Top Tips to Help You Settle into Your New Charity Role
Getting a new job is such an amazing feeling! But once you take your first step, it’s time to settle in. Finding your feet in your new charity role can be pretty challenging, especially working remotely. You’re having to process a new environment, new culture, new people and new set of tasks to learn. So how can you really make the most effective transition to being comfortable, while producing quality work from day one?
Don’t fret, we are here to help you settle in easily. Here are some useful tips to make your first few months a walk in the park.
Make a great first impression
First impressions count and it’s often hard to change someone’s mind after it’s made. Did you know that the ‘first impression’ is made in a seven-second window? That means that you need to be ready to impress from the very beginning.
So, dress the part. Make sure, on your first day, you’re dressed formally to make you feel more comfortable (and you can dodge the fear of being underdressed). A good way to judge the dress code before you start is to reflect on what your interviewers were wearing, or have a look at the organisation’s website to see what other employees tend to wear. Additionally, to make a great first impression try to get out of your comfort zone and introduce yourself to your team. This is the first step to developing strong and lasting relationships with your colleagues, to help you understand certain things about your new role or the organisation from day one.
Starting a job in fully remote mode?
The ‘first impression’ part still applies, with less focus on the dress-code (at least the bottom half). Make sure you take the time to get to know each team member over video call, that you have your camera switched on if you can – and that you schedule time for informal conversation as well as getting onboarded into your role.
Get to grips with your new charity role
Although it might take some time for you to get your feet under the table, it’s important to ensure that you’re reaching your employer’s expectation of you. Your job description is a basic indication of your responsibilities, but there’s always scope for a role to expand along the way, so have some flexibility to go above and beyond.
A good place to start is by prioritising your tasks and asking your manager about realistic timescales for each of these. It’s also useful to get a broader understanding of how your work fits into your team’s overall goals. Make sure you find out about the structure, processes and individual responsibilities of your new colleagues, and identify who you need to make good relationships with both internally and externally.
Eager to progress within your role? Creating a development plan from the outset is a great idea. If your manager hasn’t provided you with a one, be proactive and suggest one yourself. It will set you up with clear goals and objectives. It can also provide you with the confidence you need to keep developing your skills.
Be patient and don’t rush or create goals that are too far out of reach. Take the time to become an expert in your field first. This will allow you to absorb enough information to start performing your job well.
Be proactive and shine
Although you’ll have more grace from your team in the first few weeks as the newbie who’s just learning the ropes, now’s not the time to sit back and get comfy. You’ll want to work hard and make a strong first impression to show how you were the perfect choice for the job.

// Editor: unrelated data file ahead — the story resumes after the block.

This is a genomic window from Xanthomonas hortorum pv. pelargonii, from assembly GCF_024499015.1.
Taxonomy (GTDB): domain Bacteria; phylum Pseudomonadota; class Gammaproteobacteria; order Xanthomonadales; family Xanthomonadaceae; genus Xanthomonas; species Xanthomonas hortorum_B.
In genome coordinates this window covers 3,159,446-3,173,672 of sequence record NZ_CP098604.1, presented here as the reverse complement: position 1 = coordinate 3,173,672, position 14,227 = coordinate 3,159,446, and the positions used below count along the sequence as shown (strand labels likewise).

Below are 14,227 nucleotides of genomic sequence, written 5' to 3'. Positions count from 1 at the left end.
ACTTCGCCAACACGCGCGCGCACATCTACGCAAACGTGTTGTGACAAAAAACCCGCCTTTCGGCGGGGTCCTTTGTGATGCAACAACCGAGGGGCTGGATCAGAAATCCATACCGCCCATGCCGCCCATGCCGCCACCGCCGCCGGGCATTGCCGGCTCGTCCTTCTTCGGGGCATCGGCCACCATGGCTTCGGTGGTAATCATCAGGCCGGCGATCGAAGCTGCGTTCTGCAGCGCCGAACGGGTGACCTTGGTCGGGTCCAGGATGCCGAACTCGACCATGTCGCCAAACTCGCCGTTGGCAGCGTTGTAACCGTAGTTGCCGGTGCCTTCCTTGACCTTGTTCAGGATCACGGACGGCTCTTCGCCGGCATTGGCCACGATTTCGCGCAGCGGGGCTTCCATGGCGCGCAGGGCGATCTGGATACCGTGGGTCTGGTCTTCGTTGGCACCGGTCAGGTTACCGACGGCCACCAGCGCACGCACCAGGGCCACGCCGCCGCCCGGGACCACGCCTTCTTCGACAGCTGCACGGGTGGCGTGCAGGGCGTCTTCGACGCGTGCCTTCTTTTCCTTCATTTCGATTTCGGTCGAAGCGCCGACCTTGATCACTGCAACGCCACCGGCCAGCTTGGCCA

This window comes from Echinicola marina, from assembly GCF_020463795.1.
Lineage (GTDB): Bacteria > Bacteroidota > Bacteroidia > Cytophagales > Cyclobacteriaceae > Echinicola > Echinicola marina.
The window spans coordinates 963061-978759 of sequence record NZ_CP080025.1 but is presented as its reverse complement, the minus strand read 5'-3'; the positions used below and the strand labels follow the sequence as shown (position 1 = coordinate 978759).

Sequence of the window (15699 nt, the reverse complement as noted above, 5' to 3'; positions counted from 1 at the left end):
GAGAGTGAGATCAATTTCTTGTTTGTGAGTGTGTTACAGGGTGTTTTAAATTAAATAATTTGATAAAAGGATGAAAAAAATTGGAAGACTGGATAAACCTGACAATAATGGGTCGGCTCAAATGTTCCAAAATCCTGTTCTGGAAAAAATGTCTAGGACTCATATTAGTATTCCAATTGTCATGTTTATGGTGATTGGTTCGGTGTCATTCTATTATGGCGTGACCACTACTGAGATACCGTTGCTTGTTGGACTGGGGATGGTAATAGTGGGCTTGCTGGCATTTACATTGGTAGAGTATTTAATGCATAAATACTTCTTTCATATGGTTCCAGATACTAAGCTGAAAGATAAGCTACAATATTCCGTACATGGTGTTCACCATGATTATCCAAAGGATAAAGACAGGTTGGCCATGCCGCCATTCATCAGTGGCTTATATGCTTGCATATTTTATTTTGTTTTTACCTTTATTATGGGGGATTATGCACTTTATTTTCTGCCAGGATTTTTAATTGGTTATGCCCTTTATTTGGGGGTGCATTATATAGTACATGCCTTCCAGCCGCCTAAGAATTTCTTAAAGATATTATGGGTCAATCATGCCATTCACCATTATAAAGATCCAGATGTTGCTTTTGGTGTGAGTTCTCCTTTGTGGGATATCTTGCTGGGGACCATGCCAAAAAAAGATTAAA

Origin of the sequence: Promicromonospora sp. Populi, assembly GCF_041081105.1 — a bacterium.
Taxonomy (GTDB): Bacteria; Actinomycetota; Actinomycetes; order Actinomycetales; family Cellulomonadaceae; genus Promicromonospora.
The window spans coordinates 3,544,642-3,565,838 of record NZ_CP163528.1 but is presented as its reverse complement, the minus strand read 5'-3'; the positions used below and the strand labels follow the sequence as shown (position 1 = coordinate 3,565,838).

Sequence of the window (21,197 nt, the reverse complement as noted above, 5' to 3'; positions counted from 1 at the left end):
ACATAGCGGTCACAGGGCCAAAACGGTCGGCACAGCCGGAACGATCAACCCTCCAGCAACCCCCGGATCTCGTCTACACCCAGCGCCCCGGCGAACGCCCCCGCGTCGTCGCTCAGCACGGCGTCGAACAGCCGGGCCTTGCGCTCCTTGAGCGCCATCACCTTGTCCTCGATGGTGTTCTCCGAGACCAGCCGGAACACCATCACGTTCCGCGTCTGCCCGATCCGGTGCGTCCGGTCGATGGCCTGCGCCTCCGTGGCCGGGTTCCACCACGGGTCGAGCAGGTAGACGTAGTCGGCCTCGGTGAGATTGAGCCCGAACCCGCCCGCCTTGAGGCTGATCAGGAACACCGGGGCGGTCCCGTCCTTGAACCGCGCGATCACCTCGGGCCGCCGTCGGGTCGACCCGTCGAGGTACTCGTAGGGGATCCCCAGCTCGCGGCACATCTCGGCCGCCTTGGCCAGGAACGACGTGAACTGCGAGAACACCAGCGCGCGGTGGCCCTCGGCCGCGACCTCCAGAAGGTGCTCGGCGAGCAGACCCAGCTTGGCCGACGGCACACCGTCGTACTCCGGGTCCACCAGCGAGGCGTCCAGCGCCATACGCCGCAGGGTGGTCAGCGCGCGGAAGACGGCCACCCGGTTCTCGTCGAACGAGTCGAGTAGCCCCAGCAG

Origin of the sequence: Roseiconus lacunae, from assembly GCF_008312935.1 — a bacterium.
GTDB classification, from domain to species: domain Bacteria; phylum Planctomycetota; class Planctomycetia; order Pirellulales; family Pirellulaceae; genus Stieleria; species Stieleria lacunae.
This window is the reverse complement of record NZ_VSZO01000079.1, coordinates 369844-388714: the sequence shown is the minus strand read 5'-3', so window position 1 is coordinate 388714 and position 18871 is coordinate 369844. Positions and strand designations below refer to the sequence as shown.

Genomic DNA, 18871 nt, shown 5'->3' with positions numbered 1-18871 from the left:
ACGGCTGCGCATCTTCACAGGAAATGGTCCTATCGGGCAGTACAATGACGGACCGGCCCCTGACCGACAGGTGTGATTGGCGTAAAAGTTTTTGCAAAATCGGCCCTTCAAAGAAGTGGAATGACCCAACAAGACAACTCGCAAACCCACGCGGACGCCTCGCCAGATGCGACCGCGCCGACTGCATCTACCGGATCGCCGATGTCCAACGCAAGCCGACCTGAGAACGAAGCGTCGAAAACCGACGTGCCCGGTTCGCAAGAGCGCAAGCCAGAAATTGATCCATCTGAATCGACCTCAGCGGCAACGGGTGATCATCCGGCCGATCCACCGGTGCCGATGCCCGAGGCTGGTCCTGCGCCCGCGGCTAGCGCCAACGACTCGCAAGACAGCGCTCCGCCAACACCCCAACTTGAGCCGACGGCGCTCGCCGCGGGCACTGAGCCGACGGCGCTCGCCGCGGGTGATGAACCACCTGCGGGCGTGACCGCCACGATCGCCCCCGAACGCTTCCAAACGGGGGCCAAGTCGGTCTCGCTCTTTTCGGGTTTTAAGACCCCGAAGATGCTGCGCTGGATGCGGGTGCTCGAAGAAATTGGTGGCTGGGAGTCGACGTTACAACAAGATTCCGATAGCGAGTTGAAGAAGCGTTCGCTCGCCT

If you have extra time within your working day, why not be proactive and ask colleagues whether you can support them with a given project or shadow them while they’re working on it. That way, you’ll both demonstrate your eagerness and get a better understanding of how the organisation operates.
Always, always ask questions! There is no such thing as a silly question as it shows your curiosity and interest in your new organisation. Make sure that you ask for the input of others and ask for assistance if you’re ever uncertain. Their tips will give you the clarity that you need to understand and perform to the best of your ability.
Understand the culture
Getting to know your new employer’s culture will help you adapt to your new charity role faster. Ensure you use your first few weeks to really pay attention to what is happening around you. Doing so will help you understand the organisation’s values and how it interacts with clients, employees and the community. In most companies, the organisational culture can be traced back to its origin. Read up on its history, mission statements, and future projects before starting on your first day, so you have a sense of the direction the organisation is heading in.
Are you passionate about innovation? Have some new ideas that you would like to share? Now’s the time to learn about key decision-makers at your charity and the processes that you need to go through to make suggestions.
Create a routine
The first few days in your new charity role will be packed with tasks, processes and responsibilities being handed over to you. Finding your feet will take time, but actively building and managing a routine for your work will definitely help. A routine will help you feel more comfortable in your role, to manage your tasks while giving you a clear sense of direction. It can help to keep the day-to-day work ticking over, so you feel empowered instead of overwhelmed by the scale of your position and the tasks at hand.
Don’t sweat about starting your new job! Just take these tips into account and you will have an amazing first few months with the knowledge, preparation and mindset to thrive.